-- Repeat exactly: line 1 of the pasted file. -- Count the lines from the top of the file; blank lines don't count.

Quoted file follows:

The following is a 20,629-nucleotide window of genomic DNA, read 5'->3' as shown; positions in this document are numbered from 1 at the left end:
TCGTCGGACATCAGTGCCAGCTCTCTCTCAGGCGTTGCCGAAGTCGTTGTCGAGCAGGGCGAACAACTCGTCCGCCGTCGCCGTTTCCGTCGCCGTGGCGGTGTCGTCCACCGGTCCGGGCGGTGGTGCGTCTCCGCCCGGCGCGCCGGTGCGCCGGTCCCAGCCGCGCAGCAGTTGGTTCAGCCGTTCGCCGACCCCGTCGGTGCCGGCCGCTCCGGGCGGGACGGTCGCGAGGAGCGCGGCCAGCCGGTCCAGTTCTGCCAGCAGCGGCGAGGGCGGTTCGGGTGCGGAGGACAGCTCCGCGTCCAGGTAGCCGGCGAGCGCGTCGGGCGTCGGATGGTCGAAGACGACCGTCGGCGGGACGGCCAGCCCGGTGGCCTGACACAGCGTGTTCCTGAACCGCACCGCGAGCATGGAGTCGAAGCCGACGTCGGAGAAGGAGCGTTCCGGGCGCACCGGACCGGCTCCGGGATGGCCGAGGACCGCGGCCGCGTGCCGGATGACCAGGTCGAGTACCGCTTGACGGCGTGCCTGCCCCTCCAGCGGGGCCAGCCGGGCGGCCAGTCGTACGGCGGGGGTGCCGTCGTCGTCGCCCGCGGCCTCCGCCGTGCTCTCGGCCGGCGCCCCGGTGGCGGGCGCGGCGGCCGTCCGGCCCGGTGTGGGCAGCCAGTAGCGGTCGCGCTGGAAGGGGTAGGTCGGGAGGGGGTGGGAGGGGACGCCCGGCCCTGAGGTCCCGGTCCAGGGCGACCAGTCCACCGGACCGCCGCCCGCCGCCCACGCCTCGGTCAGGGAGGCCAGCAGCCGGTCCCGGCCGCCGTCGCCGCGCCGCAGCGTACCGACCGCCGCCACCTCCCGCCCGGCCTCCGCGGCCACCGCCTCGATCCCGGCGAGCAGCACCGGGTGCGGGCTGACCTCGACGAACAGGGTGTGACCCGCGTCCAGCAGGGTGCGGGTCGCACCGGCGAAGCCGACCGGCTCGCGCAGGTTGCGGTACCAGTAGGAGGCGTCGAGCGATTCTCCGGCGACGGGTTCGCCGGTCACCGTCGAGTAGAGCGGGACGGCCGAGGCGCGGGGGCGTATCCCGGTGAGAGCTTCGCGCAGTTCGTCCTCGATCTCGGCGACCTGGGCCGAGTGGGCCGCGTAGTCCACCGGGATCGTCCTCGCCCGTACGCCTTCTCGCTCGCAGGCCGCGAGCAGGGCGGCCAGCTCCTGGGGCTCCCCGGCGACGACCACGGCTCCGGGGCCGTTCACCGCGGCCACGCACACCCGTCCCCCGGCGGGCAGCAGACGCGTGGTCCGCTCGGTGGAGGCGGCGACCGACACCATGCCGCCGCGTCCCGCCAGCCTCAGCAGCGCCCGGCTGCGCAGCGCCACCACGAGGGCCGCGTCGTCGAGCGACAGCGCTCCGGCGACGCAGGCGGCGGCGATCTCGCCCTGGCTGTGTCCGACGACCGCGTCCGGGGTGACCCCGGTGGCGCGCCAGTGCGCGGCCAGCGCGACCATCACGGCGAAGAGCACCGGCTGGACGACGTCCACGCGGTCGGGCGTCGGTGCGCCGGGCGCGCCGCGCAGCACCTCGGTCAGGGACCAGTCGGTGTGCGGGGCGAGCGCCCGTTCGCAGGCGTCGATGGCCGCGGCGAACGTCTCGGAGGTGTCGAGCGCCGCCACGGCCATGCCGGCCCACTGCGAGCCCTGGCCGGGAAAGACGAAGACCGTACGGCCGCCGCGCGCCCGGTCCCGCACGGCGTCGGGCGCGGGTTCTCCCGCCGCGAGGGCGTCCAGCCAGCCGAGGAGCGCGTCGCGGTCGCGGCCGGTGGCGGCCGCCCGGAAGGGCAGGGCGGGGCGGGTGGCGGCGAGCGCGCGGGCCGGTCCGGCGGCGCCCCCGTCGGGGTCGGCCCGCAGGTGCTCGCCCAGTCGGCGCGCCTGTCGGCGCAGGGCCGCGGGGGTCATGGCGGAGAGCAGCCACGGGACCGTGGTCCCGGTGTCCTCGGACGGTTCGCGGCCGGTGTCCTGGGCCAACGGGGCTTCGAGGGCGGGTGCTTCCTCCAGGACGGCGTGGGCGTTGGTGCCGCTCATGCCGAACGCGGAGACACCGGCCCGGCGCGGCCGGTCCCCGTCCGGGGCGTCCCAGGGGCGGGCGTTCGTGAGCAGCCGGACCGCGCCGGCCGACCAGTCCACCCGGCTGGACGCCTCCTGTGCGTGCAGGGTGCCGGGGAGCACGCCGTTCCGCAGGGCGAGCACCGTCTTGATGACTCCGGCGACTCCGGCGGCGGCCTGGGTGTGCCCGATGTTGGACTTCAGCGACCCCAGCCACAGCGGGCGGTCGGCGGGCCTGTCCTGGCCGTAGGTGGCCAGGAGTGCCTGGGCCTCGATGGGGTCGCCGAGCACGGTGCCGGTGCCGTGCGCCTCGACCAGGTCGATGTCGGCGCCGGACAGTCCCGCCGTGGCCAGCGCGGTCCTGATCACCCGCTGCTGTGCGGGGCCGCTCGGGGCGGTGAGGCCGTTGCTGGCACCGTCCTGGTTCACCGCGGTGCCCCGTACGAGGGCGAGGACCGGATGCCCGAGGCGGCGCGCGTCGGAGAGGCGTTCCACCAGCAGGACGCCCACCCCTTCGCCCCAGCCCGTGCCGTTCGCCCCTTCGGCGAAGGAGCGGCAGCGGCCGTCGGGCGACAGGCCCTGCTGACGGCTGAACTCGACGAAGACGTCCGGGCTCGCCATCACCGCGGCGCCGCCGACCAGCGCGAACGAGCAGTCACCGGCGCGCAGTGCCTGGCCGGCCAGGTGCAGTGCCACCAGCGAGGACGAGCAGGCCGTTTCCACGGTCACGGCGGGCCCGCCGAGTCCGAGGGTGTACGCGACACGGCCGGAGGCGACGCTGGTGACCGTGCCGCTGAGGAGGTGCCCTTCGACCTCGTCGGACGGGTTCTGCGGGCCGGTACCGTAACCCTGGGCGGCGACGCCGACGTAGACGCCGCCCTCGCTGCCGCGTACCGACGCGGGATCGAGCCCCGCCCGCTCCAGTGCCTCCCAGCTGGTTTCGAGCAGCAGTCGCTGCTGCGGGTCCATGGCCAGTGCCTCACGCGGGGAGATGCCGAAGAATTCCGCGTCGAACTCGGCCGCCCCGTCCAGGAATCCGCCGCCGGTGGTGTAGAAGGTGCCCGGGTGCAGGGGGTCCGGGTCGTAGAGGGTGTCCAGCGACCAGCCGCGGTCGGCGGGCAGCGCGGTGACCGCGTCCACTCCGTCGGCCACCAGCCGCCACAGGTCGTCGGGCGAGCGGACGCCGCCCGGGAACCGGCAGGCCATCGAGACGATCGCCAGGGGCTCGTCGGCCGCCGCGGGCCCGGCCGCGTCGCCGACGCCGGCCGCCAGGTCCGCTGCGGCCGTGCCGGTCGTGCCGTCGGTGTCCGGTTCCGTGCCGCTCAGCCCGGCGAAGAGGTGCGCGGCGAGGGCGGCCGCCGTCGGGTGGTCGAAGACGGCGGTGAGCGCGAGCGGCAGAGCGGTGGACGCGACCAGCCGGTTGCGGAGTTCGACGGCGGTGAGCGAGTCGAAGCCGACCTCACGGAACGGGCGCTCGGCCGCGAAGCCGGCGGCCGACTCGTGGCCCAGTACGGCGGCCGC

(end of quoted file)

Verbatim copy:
The following is a 20,629-nucleotide window of genomic DNA, read 5'->3' as shown; positions in this document are numbered from 1 at the left end: